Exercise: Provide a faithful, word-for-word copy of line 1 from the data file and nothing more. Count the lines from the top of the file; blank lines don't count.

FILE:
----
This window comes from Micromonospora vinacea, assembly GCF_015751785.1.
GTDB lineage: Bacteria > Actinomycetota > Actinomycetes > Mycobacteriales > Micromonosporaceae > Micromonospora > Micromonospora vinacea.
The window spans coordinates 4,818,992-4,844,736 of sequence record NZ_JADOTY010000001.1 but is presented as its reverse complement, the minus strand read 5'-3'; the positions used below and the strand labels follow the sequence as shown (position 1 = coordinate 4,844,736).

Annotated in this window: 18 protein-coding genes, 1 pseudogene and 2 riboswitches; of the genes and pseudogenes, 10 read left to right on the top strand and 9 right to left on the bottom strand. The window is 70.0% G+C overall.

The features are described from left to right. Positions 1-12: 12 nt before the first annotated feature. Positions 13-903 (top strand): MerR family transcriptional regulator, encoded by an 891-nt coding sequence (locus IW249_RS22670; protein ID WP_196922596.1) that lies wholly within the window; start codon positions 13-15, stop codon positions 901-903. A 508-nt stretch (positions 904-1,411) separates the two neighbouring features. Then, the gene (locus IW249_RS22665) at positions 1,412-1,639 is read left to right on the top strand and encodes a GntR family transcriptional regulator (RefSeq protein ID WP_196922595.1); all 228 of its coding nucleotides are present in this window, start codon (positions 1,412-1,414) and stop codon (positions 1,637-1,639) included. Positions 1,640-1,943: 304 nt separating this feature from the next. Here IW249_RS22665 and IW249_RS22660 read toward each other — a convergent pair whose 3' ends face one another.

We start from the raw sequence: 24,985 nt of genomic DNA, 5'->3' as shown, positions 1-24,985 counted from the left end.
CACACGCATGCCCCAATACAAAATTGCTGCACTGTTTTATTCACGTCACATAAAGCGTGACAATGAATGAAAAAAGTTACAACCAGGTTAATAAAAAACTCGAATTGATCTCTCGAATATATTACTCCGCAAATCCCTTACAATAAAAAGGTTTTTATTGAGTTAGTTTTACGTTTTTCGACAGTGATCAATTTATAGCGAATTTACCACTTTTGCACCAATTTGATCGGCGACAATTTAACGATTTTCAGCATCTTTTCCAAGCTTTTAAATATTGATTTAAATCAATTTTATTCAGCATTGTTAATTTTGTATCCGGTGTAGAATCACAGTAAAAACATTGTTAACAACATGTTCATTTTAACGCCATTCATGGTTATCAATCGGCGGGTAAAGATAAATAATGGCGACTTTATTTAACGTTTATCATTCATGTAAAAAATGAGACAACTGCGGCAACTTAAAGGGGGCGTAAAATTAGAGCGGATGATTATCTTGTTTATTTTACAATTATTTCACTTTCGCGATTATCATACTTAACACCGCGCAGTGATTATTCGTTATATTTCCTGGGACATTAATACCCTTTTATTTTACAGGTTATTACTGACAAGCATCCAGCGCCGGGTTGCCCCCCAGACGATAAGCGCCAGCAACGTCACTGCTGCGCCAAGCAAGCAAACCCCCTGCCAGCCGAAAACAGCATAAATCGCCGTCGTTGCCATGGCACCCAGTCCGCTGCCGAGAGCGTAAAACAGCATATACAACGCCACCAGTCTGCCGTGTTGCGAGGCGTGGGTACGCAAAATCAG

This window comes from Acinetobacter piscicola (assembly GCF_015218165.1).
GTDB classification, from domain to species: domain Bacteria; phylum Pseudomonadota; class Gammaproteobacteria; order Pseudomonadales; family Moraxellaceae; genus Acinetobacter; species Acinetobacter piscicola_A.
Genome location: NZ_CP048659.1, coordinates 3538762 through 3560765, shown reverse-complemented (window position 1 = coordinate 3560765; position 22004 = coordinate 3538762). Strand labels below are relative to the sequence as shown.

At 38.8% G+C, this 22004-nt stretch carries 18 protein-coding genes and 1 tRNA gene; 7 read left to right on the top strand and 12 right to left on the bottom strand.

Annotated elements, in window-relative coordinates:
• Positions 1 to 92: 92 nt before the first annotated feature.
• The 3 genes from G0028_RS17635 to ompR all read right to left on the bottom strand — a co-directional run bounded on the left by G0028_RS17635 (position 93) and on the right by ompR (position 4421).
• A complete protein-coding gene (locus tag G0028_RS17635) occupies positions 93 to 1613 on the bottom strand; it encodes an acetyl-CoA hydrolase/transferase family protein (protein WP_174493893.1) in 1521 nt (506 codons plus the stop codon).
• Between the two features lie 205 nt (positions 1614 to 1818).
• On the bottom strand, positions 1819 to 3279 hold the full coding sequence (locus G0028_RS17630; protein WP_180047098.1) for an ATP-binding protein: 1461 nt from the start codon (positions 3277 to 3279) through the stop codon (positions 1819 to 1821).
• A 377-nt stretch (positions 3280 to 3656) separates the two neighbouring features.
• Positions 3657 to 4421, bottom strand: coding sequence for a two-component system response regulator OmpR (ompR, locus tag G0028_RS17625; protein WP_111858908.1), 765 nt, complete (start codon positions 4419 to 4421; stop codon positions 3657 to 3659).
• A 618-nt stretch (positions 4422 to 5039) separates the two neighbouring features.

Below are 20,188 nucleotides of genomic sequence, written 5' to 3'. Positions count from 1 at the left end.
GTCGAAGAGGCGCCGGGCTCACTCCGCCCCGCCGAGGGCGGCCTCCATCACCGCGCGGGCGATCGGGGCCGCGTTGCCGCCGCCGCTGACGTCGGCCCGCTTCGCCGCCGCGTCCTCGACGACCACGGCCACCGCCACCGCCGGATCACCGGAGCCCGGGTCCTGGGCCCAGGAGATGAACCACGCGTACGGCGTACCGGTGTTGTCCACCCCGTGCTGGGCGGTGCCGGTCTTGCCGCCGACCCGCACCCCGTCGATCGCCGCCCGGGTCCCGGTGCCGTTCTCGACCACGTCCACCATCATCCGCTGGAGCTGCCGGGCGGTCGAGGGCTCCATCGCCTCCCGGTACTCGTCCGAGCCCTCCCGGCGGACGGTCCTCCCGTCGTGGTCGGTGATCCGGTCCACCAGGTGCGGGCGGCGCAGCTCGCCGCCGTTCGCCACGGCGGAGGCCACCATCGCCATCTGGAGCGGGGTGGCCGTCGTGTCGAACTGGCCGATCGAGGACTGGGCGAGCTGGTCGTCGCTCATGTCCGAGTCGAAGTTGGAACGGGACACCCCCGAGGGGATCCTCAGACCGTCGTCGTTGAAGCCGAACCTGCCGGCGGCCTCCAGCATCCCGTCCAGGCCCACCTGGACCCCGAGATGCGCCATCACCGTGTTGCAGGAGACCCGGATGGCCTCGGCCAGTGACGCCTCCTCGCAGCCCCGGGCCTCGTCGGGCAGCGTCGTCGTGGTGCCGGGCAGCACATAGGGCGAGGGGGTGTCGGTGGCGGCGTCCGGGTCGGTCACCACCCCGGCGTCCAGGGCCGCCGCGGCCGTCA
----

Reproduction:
This window comes from Micromonospora vinacea, assembly GCF_015751785.1.